Posted By Dan Swearingen on July 10, 2016
The summer of 2014, after Ian left high school he started reminding us it was time for him to move out. Janet and I were both “yeah, yeah, yeah, we’ll get the paperwork started.” Ian was 19.
We have worked with other families to help their children move out of the family home into some sort of more independent living situation. It can take years to find the right situation. Here in Marin County we usually work with Lifehouse Agency. For living outside the home in California there are basically three places the funding comes from: state and federal funds from Social Security Insurance funds, the Regional Center (in our case the Golden Gate Regional Center), and support from the family.
The previous summer we had thrashed out Ian’s SSI situation. Ian is a medium verbal autistic and is considered 100% disabled. Other than a pile of paperwork and some office visits, our Social Security Administration experience went well. Your mileage may vary… Anyway SSI: DONE.
Ian had been a regional center client since he was 3 years old and we had kept his status up to date. This mainly entailed a home visit each year by his case worker(s). We never received any financial assistance from GGRC when Ian was a minor but Regional Center support is crucial once your child is an adult. Anyway, the annual meetings kept his account open. Regional Center client status: DONE.
The first step for supported housing is to contact the regional center. Janet made an appointment to get the process started. She also contacted Lifehouse Agency to get Ian onto their list. A year or so earlier, Lifehouse had opened a new residence less than a mile from our home that was specifically for young adult autistics and we hoped, one day, he might be able to move in.
With all the phone calls made and paperwork submitted we settled in for the long wait. Given our experience with others and the stories we had heard, we fully expected to wait for a year or more before a residence opened up. On the waiting list at Lifehouse: DONE.
Less than two weeks after contacting Lifehouse a bedroom came available at the Corte Madera House with three other autistic men. It’s in a nice neighborhood, two blocks from stores with nearby bus stops. The house has a staff person on hand to help guide housekeeping and shopping and stays overnight. Only two miles away from our house, all downhill. We can be there in minutes. No excuses, it was a perfect first placement.
We had gone through the motions to appease Ian’s growing desire for independence but Janet and I were not really ready for this.
We thought perhaps the GGRC approval would slow the process down. But they thought the placement was excellent and fast-tracked the paperwork. So, two weeks after deciding to look for an acceptable new home for Ian, we were packing his bags.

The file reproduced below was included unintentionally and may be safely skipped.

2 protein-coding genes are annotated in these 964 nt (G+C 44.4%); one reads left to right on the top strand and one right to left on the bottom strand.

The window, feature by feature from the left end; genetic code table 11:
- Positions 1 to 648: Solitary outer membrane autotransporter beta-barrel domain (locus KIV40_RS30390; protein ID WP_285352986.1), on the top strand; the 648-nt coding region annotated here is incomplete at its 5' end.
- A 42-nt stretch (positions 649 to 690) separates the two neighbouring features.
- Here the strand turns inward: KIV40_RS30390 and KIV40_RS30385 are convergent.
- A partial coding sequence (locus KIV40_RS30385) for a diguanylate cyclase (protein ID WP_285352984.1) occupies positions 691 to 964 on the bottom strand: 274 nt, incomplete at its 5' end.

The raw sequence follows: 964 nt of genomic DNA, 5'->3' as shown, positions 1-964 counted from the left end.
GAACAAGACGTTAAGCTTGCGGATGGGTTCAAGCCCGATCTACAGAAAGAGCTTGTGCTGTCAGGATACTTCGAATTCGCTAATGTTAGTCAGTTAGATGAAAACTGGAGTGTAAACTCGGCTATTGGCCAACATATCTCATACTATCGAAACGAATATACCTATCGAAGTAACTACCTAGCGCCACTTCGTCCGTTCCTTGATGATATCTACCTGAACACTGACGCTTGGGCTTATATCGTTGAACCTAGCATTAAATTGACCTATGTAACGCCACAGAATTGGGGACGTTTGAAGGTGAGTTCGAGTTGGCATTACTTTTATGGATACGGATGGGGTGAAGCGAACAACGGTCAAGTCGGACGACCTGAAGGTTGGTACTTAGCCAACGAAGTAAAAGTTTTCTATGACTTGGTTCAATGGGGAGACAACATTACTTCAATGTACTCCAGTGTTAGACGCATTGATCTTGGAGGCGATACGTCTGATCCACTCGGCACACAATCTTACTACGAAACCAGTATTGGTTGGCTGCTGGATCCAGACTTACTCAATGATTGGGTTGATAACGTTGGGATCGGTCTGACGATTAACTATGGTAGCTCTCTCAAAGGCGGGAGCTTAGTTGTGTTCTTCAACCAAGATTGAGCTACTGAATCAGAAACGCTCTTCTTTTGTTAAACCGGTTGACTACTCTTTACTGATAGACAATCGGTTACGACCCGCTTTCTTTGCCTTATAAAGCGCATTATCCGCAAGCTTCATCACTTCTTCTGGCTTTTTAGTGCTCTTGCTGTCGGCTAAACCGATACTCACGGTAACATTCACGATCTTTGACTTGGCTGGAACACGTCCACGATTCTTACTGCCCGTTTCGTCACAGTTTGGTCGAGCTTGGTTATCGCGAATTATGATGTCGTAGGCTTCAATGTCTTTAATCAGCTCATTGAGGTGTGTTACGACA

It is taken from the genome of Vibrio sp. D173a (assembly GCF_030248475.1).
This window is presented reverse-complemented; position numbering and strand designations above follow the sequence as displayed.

Ian was enthusiastic about every step. We wanted to keep his bedroom at our house intact as a safety net. We raided Ikea for his bedroom furniture: bed, desk, chair, and dresser. He took his clothes, PC, TV set, books, and a few movies. We put together a basic set of pots and pans. Dishes and such are shared at the house.
For Janet and me, all of this was another of those “this is what we should be doing ((but I don’t know if it will work) and I’d really rather things just stay the same)” moments. We had a swirling kaleidoscope of emotions and a long list of worries. And fears. And nightmares.
Will he starve? Will he eat nothing but junk?
Will he forget to shave? Brush his teeth?
Will he hate his roommates? Will they hate him?
Will he die in his sleep? (I did not claim these were rational fears…)
Will he remember to wear clean clothes?
Will he get enough sleep?
Will he be lonely? Depressed?
Will he overdraw his bank account?
Will he get scammed by somebody?
Imagining failure modes is one of my superpowers. I can probably brainstorm another hundred worries.
Moving Ian into the house was extremely hard for Janet and me. So hard and so upsetting that this is why it has taken nearly two years to write about it and share the experience. Meeting Ian’s roommates and moving him in was one of those times it was really forced into our face: our son is disabled and his adult life will be very different from other kids his age. In our bubble at home we could fool ourselves that all was normal and we could imagine the future. Reality hurt. Still hurts.
Four autistic adult men share a house. What do you think it looks like? Depressing. Silent. Ian’s roommates are all at least ten years older.
For Ian, moving out has been amazing. His confidence has grown. His functional independence has grown. He refuses to ever spend the night back home and has relented only when he was recovering from getting his wisdom teeth pulled, down with a cold, or during the holidays when his house is empty and the staff are away. We are planning more major dental work so we can see him more. Ian calls us every night before he goes to bed and he’s used Face Time to do things like have us help him find the right settings on the washing machine.
We see Ian nearly every day at Autistry. Ian continues to attend College of Marin and as the second anniversary in his first house comes up he is starting to think about what the next house will be.
He keeps reminding us that “Animal House” is still what he thinks is ideal housing while attending college.